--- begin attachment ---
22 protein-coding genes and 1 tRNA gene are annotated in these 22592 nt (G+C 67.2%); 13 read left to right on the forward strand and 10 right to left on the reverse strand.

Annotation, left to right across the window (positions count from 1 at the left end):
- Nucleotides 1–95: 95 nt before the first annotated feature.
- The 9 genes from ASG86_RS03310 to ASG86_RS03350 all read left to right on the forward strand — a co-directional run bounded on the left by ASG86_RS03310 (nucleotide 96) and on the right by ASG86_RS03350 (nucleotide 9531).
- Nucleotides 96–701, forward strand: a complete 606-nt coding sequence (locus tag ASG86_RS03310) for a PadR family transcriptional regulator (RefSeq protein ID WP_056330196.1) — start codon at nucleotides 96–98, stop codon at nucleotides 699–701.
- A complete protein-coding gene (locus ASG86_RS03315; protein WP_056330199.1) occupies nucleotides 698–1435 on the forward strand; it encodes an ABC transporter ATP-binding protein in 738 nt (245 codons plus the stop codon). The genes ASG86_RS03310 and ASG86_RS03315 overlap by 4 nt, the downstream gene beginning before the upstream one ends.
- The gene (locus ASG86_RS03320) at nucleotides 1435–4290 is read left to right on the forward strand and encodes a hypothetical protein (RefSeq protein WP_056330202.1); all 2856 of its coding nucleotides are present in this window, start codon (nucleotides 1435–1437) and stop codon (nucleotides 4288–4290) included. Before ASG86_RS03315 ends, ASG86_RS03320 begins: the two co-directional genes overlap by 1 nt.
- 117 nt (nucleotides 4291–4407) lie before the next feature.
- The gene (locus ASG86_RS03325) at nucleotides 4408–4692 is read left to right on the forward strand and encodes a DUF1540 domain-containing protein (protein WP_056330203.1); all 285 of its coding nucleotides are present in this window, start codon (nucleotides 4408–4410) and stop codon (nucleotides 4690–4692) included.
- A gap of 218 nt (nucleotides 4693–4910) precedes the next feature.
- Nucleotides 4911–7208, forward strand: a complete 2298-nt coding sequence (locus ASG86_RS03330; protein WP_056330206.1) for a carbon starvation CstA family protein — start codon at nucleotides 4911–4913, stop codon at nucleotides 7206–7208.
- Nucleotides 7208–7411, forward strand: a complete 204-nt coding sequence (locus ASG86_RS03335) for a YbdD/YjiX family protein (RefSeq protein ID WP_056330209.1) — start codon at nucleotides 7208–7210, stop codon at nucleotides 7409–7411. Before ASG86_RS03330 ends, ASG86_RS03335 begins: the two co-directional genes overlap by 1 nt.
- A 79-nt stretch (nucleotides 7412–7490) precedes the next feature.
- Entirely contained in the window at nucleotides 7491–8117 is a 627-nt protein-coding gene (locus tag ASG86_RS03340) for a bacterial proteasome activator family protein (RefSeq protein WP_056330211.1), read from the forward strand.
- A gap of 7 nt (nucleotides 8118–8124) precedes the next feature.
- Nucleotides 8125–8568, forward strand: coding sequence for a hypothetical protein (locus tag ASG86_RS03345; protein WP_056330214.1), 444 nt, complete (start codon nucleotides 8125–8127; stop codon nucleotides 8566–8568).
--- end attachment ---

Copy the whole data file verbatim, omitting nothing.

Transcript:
22 protein-coding genes and 1 tRNA gene are annotated in these 22592 nt (G+C 67.2%); 13 read left to right on the forward strand and 10 right to left on the reverse strand.

Annotation, left to right across the window (positions count from 1 at the left end):
- Nucleotides 1–95: 95 nt before the first annotated feature.
- The 9 genes from ASG86_RS03310 to ASG86_RS03350 all read left to right on the forward strand — a co-directional run bounded on the left by ASG86_RS03310 (nucleotide 96) and on the right by ASG86_RS03350 (nucleotide 9531).
- Nucleotides 96–701, forward strand: a complete 606-nt coding sequence (locus tag ASG86_RS03310) for a PadR family transcriptional regulator (RefSeq protein ID WP_056330196.1) — start codon at nucleotides 96–98, stop codon at nucleotides 699–701.
- A complete protein-coding gene (locus ASG86_RS03315; protein WP_056330199.1) occupies nucleotides 698–1435 on the forward strand; it encodes an ABC transporter ATP-binding protein in 738 nt (245 codons plus the stop codon). The genes ASG86_RS03310 and ASG86_RS03315 overlap by 4 nt, the downstream gene beginning before the upstream one ends.
- The gene (locus ASG86_RS03320) at nucleotides 1435–4290 is read left to right on the forward strand and encodes a hypothetical protein (RefSeq protein WP_056330202.1); all 2856 of its coding nucleotides are present in this window, start codon (nucleotides 1435–1437) and stop codon (nucleotides 4288–4290) included. Before ASG86_RS03315 ends, ASG86_RS03320 begins: the two co-directional genes overlap by 1 nt.
- 117 nt (nucleotides 4291–4407) lie before the next feature.
- The gene (locus ASG86_RS03325) at nucleotides 4408–4692 is read left to right on the forward strand and encodes a DUF1540 domain-containing protein (protein WP_056330203.1); all 285 of its coding nucleotides are present in this window, start codon (nucleotides 4408–4410) and stop codon (nucleotides 4690–4692) included.
- A gap of 218 nt (nucleotides 4693–4910) precedes the next feature.
- Nucleotides 4911–7208, forward strand: a complete 2298-nt coding sequence (locus ASG86_RS03330; protein WP_056330206.1) for a carbon starvation CstA family protein — start codon at nucleotides 4911–4913, stop codon at nucleotides 7206–7208.
- Nucleotides 7208–7411, forward strand: a complete 204-nt coding sequence (locus ASG86_RS03335) for a YbdD/YjiX family protein (RefSeq protein ID WP_056330209.1) — start codon at nucleotides 7208–7210, stop codon at nucleotides 7409–7411. Before ASG86_RS03330 ends, ASG86_RS03335 begins: the two co-directional genes overlap by 1 nt.
- A 79-nt stretch (nucleotides 7412–7490) precedes the next feature.
- Entirely contained in the window at nucleotides 7491–8117 is a 627-nt protein-coding gene (locus tag ASG86_RS03340) for a bacterial proteasome activator family protein (RefSeq protein WP_056330211.1), read from the forward strand.
- A gap of 7 nt (nucleotides 8118–8124) precedes the next feature.
- Nucleotides 8125–8568, forward strand: coding sequence for a hypothetical protein (locus tag ASG86_RS03345; protein WP_056330214.1), 444 nt, complete (start codon nucleotides 8125–8127; stop codon nucleotides 8566–8568).